Hillicon Valley: HHS hit by cyberattack amid coronavirus outbreak | Senators urge FCC to shore up internet access for students | Sanders ramps up Facebook ad spending | Dems ask DHS to delay Real ID deadline

Hillicon Valley: HHS hit by cyberattack amid coronavirus outbreak | Senators urge FCC to shore up internet access for students | Sanders ramps up Facebook ad spending | Dems ask DHS to delay Real ID deadline
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Welcome! Follow our cyber reporter, Maggie Miller (@magmill95), and tech reporter, Chris Mills Rodrigo (@chrisismills), for more coverage.



HEALTH AGENCY ATTACKED: The Department of Health and Human Services (HHS) was attacked by hackers over the weekend as the agency worked to respond to the coronavirus pandemic. 

The cyberattack, first reported by Bloomberg News, involved hackers accessing HHS's systems on Sunday night. According to Bloomberg, they were not able to steal anything, and the goal was to slow down systems. 

HHS spokesperson Caitlin Oakley told The Hill in a statement that the agency was "fully operational" and investigating the cybersecurity incident.

"HHS has an IT infrastructure with risk-based security controls continuously monitored in order to detect and address cybersecurity threats and vulnerabilities," Oakley said. "On Sunday, we became aware of a significant increase in activity on HHS cyber infrastructure and are fully operational as we actively investigate the matter."

She noted that "early on while preparing and responding to COVID-19, HHS put extra protections in place. We are coordinating with federal law enforcement and remain vigilant and focused on ensuring the integrity of our IT infrastructure."

HHS Secretary Alex Azar played down the hacking incident during a press conference later on Monday. 

"We have extremely strong barriers, we had no penetration into our networks, no degradation of the functioning of our networks, we had no limitation on the ability or capacity of our people to telework, we've taken very strong defensive actions," Azar told reporters at the White House.


Read more on the attack here.


SCHOOLS MOVE ONLINE: A group of 16 Democratic Senators sent a letter to the Federal Communications Commission (FCC) Monday urging it to free up funds for schools to provide internet for students as more classes have to shift online because of coronavirus.

The lawmakers are asking for the FCC to determine how much of the E-Rate program, which has a $4 billion yearly cap, can be used for one-time discounts to schools attempting to loan out Wi-Fi hotspots or enable internet access on other devices.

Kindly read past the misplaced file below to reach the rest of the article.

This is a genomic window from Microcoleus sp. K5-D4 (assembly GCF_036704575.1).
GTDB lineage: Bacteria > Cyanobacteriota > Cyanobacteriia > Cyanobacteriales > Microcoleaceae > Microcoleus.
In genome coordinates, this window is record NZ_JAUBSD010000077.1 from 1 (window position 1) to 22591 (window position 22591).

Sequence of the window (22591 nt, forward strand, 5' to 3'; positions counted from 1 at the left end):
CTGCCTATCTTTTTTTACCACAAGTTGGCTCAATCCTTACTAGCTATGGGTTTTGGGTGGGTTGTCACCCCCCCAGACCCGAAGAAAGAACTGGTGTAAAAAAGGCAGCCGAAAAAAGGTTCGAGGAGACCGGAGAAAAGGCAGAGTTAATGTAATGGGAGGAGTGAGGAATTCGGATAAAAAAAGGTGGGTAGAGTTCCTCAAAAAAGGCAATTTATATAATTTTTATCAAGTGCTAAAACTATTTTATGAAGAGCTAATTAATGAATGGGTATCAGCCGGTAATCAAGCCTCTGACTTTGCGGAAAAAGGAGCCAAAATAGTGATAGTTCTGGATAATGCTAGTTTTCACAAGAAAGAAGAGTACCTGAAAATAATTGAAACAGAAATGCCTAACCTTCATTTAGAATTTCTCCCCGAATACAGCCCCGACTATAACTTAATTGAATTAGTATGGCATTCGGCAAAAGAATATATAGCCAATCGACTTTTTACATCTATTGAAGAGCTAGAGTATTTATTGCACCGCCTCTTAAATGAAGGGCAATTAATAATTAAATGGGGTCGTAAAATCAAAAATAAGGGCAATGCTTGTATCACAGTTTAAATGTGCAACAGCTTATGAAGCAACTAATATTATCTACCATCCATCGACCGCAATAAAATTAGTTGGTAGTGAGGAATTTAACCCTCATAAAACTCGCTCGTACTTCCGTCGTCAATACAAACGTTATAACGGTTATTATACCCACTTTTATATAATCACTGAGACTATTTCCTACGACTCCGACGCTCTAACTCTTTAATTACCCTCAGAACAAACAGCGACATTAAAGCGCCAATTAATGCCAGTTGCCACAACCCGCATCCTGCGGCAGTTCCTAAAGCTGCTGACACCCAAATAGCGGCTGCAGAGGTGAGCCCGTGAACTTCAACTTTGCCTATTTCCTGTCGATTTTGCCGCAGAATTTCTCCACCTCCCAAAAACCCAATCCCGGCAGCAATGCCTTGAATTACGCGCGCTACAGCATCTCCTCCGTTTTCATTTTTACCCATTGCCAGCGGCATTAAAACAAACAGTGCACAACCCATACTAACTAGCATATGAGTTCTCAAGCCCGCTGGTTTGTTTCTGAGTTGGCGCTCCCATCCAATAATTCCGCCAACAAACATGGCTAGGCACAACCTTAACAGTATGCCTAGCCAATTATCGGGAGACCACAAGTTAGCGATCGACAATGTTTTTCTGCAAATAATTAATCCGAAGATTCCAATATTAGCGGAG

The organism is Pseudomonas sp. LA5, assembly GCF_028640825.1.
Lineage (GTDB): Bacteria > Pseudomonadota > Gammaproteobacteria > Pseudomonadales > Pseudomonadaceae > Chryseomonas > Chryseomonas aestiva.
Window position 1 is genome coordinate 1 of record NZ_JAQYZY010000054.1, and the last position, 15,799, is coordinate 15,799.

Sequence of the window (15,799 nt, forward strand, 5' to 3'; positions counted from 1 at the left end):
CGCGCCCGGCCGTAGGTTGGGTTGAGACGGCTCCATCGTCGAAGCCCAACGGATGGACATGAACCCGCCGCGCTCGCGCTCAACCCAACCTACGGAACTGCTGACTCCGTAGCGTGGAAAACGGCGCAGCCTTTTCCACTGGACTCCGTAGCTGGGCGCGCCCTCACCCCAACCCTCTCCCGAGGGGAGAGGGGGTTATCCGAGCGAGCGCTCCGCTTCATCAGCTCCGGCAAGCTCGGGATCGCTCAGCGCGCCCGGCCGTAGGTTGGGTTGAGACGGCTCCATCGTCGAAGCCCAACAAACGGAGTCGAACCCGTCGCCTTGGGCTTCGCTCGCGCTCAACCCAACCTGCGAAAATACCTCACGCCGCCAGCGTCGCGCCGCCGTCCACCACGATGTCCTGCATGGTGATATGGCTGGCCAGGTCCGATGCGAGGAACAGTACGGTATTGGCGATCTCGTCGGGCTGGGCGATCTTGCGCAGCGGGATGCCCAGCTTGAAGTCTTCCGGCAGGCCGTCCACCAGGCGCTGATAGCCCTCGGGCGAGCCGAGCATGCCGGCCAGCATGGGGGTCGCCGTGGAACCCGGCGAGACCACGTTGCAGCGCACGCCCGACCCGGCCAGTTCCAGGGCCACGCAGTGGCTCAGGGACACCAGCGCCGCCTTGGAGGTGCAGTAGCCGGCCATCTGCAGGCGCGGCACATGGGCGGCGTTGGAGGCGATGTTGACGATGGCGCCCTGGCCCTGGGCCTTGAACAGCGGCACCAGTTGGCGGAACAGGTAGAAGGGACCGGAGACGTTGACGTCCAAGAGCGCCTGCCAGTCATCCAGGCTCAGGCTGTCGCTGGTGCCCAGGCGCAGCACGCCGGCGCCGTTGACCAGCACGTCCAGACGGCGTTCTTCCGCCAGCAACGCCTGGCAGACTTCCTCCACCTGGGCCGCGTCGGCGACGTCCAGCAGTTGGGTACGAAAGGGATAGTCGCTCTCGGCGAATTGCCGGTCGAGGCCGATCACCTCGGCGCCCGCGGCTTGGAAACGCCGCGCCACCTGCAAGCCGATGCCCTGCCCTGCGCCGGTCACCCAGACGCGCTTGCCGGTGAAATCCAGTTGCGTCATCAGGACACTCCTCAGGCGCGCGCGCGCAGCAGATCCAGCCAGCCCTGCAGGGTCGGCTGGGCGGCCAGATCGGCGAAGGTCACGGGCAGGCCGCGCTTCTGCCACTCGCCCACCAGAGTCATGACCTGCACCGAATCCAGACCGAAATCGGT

"The E-Rate program is, and has been for over two decades, an essential source of funding to connect the nation's schools and libraries to the internet," the lawmakers, led by Sens. Ed MarkeyEd MarkeyLawmakers commemorate one-year anniversary of Arbery's killing Democrats revive debate over calling impeachment witnesses LIVE COVERAGE: Senate trial moves to closing arguments MORE (D-Mass.), Michael BennetMichael Farrand BennetDemocrats: Minimum wage isn't the only issue facing parliamentarian Democrats plan crackdown on rising drug costs Overnight Health Care: Biden officials announce funding to track virus variants | Senate Dems unveil public option proposal | White House: Teacher vaccinations not required for schools to reopen MORE (D-Colo.) and Brian SchatzBrian Emanuel SchatzMinimum wage setback revives progressive calls to nix Senate filibuster Little known Senate referee to play major role on Biden relief plan Bipartisan group of lawmakers proposes bill to lift rule putting major financial burden on USPS MORE (D-Hawaii), wrote to FCC Chairman Ajit Pai.

"We believe that the FCC can use its emergency powers to temporarily waive relevant E-rate program rules and allow its beneficiaries to utilize universal service funding to provide home wireless service to existing school devices and hotspots for students who lack internet access at home. This swift, immediate action would help ensure that all students can remotely continue their education during the current public health emergency."

The letter comes as schools across the country are shuttering in an attempt to quell the spread of the coronavirus.

That has moved many classes online, highlighting the millions of students in American who do not have internet access at home.

Read more here.


BERNIE RAMPS UP SPENDING: Sen. Bernie SandersBernie SandersOn The Money: Senators push for changes as chamber nears vote on .9T relief bill | Warren offers bill to create wealth tax Sanders vows to force vote on minimum wage No. 2 Senate Democrat shoots down overruling parliamentarian on minimum wage MORE (I-Vt.) has ramped up spending on Facebook ads in states holding primaries this week, as he faces an increasingly steep climb to winning the Democratic presidential nomination.

The Vermont independent more than doubled Facebook spending by his Democratic rival, former Vice President Joe BidenJoe BidenSenate Democrats negotiating changes to coronavirus bill Rural Americans are the future of the clean energy economy — policymakers must to catch up WHO official says it's 'premature' to think pandemic will be over by end of year MORE, in Arizona, Florida, Illinois and Ohio from March 5-11, according to data compiled by crowdfunding technology platform Booster that was first shared with The Hill.